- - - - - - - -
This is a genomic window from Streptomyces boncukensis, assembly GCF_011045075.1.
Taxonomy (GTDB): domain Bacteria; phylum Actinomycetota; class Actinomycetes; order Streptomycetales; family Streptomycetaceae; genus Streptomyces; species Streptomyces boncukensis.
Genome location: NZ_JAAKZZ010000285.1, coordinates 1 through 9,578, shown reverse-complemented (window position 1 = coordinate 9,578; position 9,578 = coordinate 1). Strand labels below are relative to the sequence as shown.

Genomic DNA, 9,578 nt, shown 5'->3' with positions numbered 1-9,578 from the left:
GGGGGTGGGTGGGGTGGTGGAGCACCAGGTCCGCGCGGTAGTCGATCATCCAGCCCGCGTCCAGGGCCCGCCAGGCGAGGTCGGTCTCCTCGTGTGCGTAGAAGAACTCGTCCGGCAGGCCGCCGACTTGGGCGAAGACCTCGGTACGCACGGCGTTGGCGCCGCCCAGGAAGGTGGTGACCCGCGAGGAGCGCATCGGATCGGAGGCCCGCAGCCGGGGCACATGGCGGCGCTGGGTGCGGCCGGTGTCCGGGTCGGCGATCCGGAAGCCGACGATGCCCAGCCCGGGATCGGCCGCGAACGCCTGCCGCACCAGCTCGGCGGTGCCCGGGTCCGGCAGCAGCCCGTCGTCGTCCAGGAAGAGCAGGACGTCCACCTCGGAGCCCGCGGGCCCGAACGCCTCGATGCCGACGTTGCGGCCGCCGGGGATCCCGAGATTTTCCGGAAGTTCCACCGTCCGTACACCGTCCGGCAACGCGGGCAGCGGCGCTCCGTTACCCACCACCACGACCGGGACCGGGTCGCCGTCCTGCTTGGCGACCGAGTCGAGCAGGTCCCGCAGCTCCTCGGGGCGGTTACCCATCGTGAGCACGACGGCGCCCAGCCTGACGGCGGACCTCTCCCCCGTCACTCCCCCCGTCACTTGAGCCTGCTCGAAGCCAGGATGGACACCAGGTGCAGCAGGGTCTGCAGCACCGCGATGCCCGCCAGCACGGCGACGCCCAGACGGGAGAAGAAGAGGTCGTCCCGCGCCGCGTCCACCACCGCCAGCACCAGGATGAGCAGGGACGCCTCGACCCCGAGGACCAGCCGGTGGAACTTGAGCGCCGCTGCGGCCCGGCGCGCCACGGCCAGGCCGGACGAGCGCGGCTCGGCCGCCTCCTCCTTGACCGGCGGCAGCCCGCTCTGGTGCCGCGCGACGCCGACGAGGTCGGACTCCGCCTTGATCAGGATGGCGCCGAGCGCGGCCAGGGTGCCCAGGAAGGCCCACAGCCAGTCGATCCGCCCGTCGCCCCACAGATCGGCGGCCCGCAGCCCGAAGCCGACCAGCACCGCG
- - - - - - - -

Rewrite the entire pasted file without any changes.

This is a genomic window from Streptomyces boncukensis, assembly GCF_011045075.1.
Taxonomy (GTDB): domain Bacteria; phylum Actinomycetota; class Actinomycetes; order Streptomycetales; family Streptomycetaceae; genus Streptomyces; species Streptomyces boncukensis.
Genome location: NZ_JAAKZZ010000285.1, coordinates 1 through 9,578, shown reverse-complemented (window position 1 = coordinate 9,578; position 9,578 = coordinate 1). Strand labels below are relative to the sequence as shown.

Genomic DNA, 9,578 nt, shown 5'->3' with positions numbered 1-9,578 from the left:
GGGGGTGGGTGGGGTGGTGGAGCACCAGGTCCGCGCGGTAGTCGATCATCCAGCCCGCGTCCAGGGCCCGCCAGGCGAGGTCGGTCTCCTCGTGTGCGTAGAAGAACTCGTCCGGCAGGCCGCCGACTTGGGCGAAGACCTCGGTACGCACGGCGTTGGCGCCGCCCAGGAAGGTGGTGACCCGCGAGGAGCGCATCGGATCGGAGGCCCGCAGCCGGGGCACATGGCGGCGCTGGGTGCGGCCGGTGTCCGGGTCGGCGATCCGGAAGCCGACGATGCCCAGCCCGGGATCGGCCGCGAACGCCTGCCGCACCAGCTCGGCGGTGCCCGGGTCCGGCAGCAGCCCGTCGTCGTCCAGGAAGAGCAGGACGTCCACCTCGGAGCCCGCGGGCCCGAACGCCTCGATGCCGACGTTGCGGCCGCCGGGGATCCCGAGATTTTCCGGAAGTTCCACCGTCCGTACACCGTCCGGCAACGCGGGCAGCGGCGCTCCGTTACCCACCACCACGACCGGGACCGGGTCGCCGTCCTGCTTGGCGACCGAGTCGAGCAGGTCCCGCAGCTCCTCGGGGCGGTTACCCATCGTGAGCACGACGGCGCCCAGCCTGACGGCGGACCTCTCCCCCGTCACTCCCCCCGTCACTTGAGCCTGCTCGAAGCCAGGATGGACACCAGGTGCAGCAGGGTCTGCAGCACCGCGATGCCCGCCAGCACGGCGACGCCCAGACGGGAGAAGAAGAGGTCGTCCCGCGCCGCGTCCACCACCGCCAGCACCAGGATGAGCAGGGACGCCTCGACCCCGAGGACCAGCCGGTGGAACTTGAGCGCCGCTGCGGCCCGGCGCGCCACGGCCAGGCCGGACGAGCGCGGCTCGGCCGCCTCCTCCTTGACCGGCGGCAGCCCGCTCTGGTGCCGCGCGACGCCGACGAGGTCGGACTCCGCCTTGATCAGGATGGCGCCGAGCGCGGCCAGGGTGCCCAGGAAGGCCCACAGCCAGTCGATCCGCCCGTCGCCCCACAGATCGGCGGCCCGCAGCCCGAAGCCGACCAGCACCGCG